April 28, 2015 at 7:13PM

157
You voted '+1'.

Whats The Best Editing Software Value For Starters

I was told that the Sony Movie Studio was pretty good for $40 bucks. But I have seen it with a numerous different prices ranging from $30 to $150. So is there any specific differences i need to look out for? Any suggestions?

47 Comments

Sony sells different versions of Movie Studio, the more expensive versions can handle 4K video footage and can burn DVDs and Blu-ray discs, and may come with a Sony audio editor. If you don't need these features then just buy the basic version.

April 29, 2015 at 4:10AM

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Guy McLoughlin
Video Producer
32545

Thanks man very helpful

Trae Dukes

April 29, 2015 at 8:53PM

I have learn on Sony Vegas at the time, witch is the old version of sony movie studio. It is ok but if you want to really edit I would advice to get Final Cut Pro X as it is easy to learn and very powerfull, with it you have very advence tools like color grading or sound mixing.
Of course it's a bit more expensive and you need a mac but it is worth.

April 30, 2015 at 3:17AM

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AvdS
1316

yea i tried to get a mac, was gonna get macbook pro, but it was 2000, so i settled for a 15inch Lenovo with 16gbRam and a i7 quad core processor. I love it though. I was taught to use Final Cut Pro X but i guess i will have to wait to upgrade later

Trae Dukes

May 2, 2015 at 9:16PM

LOL "but if you want to really edit I would advice to get Final Cut Pro X" "color grading or sound mixing" You have got to be kidding. Sony Vegas is miles better in almost every aspect. Especially sound mixing and editing. I'm pretty sure it's by far the best NLE for integrated sound work.

Cosmin Gurau

May 5, 2015 at 5:27AM

I personally feel like Adobe Premiere CS is the best way to go. It's the new FCP7 (and I do love Final Cut 7).

April 30, 2015 at 1:05PM

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yea ive heard that alot, i just dont know how i feel about paying monthly

Trae Dukes

May 2, 2015 at 9:17PM

The best value (and easiest to use) is definitely the Sony Movie Studio series. For less than $50 you can do just about anything you reasonably need. I stated there, moved to Vegas Pro, and now use Premiere CC and FCPX.

If editing isn't going to be a large part of you're career I'd absolutely go with the cheapest Sony version that does what you need.

April 30, 2015 at 8:28PM

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Yeah i get what you are saying. But i want to get good with every aspect of filming and that includes post production. So eventually i have to upgrade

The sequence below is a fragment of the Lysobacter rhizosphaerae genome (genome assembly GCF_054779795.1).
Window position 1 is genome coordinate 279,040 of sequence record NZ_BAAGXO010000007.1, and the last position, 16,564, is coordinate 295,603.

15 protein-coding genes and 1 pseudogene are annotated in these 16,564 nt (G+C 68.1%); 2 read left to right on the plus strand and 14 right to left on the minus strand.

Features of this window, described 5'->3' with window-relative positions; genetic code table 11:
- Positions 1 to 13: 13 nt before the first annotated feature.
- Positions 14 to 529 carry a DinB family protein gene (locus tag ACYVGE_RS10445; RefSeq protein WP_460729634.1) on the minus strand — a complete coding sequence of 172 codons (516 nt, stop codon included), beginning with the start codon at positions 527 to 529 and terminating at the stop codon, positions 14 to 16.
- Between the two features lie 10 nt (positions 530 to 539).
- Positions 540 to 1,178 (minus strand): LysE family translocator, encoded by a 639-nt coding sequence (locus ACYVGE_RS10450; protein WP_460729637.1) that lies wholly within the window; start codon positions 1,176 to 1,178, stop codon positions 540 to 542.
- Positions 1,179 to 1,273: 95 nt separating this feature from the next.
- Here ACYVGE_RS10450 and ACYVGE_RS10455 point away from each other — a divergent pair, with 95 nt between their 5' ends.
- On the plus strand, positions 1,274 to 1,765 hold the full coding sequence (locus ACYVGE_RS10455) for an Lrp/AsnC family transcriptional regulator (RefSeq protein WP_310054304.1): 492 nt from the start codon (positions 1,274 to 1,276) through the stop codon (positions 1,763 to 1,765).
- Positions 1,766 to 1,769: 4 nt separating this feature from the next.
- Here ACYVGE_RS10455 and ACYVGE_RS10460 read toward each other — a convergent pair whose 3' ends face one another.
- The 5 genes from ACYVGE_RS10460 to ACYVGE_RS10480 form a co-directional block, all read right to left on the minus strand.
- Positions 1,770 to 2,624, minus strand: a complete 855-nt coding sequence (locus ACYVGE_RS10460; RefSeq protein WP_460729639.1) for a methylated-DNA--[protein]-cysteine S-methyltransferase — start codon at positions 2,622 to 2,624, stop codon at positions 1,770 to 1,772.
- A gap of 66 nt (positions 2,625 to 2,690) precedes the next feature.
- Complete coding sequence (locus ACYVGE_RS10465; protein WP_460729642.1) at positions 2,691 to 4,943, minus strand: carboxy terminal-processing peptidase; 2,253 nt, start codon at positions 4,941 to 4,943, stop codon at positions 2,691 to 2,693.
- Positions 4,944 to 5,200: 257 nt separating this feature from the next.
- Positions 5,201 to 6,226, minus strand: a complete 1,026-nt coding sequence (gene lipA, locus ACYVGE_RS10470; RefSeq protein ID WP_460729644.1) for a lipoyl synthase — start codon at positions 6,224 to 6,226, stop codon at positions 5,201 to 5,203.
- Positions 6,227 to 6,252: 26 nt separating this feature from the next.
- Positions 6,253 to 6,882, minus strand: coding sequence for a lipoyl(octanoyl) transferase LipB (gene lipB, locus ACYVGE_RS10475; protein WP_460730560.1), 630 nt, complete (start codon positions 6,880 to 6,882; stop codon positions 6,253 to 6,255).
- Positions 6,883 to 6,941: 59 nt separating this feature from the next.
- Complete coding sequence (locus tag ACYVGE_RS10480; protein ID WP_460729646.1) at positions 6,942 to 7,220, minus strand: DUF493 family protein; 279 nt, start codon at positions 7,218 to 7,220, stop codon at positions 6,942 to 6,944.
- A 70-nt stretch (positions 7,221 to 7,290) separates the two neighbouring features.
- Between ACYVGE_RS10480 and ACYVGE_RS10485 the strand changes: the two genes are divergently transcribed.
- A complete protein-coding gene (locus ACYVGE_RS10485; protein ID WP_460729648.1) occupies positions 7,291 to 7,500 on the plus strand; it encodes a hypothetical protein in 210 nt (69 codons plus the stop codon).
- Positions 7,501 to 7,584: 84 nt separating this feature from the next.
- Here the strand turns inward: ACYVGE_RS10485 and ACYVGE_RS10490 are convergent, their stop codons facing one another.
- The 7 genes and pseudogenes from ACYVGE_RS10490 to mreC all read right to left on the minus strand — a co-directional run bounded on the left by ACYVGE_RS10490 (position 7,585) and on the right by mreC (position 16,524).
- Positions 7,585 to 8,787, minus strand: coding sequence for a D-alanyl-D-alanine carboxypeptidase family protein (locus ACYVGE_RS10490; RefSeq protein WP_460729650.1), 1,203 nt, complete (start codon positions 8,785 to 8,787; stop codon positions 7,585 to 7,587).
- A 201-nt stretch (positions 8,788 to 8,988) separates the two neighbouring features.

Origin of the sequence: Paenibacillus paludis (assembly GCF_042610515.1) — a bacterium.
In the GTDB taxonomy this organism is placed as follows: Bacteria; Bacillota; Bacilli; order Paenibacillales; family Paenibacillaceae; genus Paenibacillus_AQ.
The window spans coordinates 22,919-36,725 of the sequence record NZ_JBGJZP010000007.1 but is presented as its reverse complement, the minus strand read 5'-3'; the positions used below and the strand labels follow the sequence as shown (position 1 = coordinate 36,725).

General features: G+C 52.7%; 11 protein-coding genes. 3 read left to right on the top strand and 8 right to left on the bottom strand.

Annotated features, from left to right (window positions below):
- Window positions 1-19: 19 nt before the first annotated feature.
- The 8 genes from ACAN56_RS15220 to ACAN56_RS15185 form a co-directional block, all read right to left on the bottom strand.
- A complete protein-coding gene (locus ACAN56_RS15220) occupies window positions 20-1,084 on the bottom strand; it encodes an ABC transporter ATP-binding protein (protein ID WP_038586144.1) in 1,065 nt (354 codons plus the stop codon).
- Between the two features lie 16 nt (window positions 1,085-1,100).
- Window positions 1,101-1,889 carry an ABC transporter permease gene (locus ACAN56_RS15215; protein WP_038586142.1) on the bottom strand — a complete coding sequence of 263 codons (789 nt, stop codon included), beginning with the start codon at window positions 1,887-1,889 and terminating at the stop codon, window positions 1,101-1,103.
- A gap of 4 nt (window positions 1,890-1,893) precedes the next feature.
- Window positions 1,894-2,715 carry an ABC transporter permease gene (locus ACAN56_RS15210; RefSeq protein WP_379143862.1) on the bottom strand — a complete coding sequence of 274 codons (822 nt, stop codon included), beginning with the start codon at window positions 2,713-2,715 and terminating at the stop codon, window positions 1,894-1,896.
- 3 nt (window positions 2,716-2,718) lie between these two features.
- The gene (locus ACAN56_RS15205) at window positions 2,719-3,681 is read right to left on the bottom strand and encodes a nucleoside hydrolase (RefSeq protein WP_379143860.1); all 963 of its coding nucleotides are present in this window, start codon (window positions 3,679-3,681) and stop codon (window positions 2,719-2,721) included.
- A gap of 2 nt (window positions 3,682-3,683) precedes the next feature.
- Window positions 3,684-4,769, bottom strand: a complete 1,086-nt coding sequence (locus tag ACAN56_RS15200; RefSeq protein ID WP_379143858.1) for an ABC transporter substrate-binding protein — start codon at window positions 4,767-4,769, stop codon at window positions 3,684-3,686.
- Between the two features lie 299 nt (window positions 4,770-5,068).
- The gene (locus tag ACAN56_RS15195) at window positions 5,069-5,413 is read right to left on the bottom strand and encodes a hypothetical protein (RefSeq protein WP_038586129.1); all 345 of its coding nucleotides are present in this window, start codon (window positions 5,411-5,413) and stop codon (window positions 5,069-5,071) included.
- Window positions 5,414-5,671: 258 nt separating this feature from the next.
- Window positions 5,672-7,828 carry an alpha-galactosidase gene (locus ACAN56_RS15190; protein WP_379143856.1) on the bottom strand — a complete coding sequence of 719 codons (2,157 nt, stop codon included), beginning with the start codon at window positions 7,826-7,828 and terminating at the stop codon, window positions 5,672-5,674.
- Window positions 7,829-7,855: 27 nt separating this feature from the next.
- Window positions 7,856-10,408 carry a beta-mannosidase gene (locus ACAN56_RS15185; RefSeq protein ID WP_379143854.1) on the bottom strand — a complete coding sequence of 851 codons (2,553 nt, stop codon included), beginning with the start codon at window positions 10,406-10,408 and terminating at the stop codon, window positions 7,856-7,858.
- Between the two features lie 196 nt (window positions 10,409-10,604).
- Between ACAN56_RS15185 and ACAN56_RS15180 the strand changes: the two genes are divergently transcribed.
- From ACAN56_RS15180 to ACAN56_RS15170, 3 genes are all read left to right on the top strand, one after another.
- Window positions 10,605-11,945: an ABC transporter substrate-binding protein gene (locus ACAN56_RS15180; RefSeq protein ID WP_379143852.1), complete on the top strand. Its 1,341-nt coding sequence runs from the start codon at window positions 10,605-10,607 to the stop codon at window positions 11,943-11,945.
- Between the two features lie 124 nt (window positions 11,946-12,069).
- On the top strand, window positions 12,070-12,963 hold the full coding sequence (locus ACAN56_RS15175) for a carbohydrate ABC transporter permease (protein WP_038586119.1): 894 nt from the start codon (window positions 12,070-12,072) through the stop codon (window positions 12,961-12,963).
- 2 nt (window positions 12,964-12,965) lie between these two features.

Trae Dukes

May 2, 2015 at 9:18PM

I will now brace myself for the downvoting. As devil's advocate, what about Cyberlink Powerdirector, on a near permanent special price offer. I've had a play with it and found it very handy. Good for two DSLRs and separate sound as it uses the sound from camera videos to sync everything together.

May 1, 2015 at 11:02AM

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Julian Richards
Film Warlord
1428

The best value is the free industry grade Blackmagic's DaVinci Resolve Lite.

Why? Well, the best color-grading options under $1,000. And lets face it -- if you shoot flat relying on post to give your production a higher value no software does it better than Resolve.

I had PowerDirector, and I had Premier. The cost of ownership adds up and you will spend $200 over the course of 2 years in either. Somewhere along the way you will get to compare how your program's color grade goes against Resolve's and you will wish you started with Resolve.

That's like buying a cheap $50 tripod... - 10 tripods later you will wish you have invested $500 at the very go into a good tripod. Same with the editing software -- tough it out, learn Resolve, and you won't need to look for an upgrade option even 5 years down the road.

At least that's my story.

I did give up on Resolve the first time I tried it -- did not know how to get the clips in. Went back to Premier and wasted lotsa time time to get the color-grade I wanted. Eventually I spent more time learning that doing what I want to do is impossible in Premier than what it would take me to sit through a few Resolve tutorials.

My second time I sat through a youtube Resolve clip import tutorial that immediately made things clear. From there on the things actually get easier and faster. Plus, can't beat -- the Lite is free!

So, again Resolve is tough to get started in. The other programs are easier to get started in but you will feel held back by what they offer.

To download the free Resolve -- the Lite version -- scroll all the way down -- the link will be on your left:

https://www.blackmagicdesign.com/products/davinciresolve

May 1, 2015 at 6:57PM, Edited May 1, 7:01PM

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Alex Zakrividoroga
Director
3807

i will definitely check that out

Trae Dukes

May 2, 2015 at 9:18PM

Yep, that's probably the best answer, it's free, they are constantly upgrading and you can get great result. The only issue is that it might not be very user friendly. You also need to have a quite powerfull computer.

AvdS

May 3, 2015 at 6:27AM

Da Vinci Resolve Lite 12 (free) is the best choice not only for starters (available in July). Blackmagic free software solutions (Da Vinci Lite 12 and Fusion Lite 8) are the best choices at 2015. Of course other softwares are more powerful (like Media Composer or Nuke) but if you are not shoting over UHD, nothing is more interesting than those two. In fact im leaving my monthly rent of Adobe Creative Cloud for them. I'm only going to miss After Effects for simple and fast motion graphics.

Franchesco Van Buren

May 5, 2015 at 5:26AM

I downloaded it and it told me i dont have openCL , im assuming its telling me my laptop isnt good enough

Trae Dukes

May 5, 2015 at 6:00PM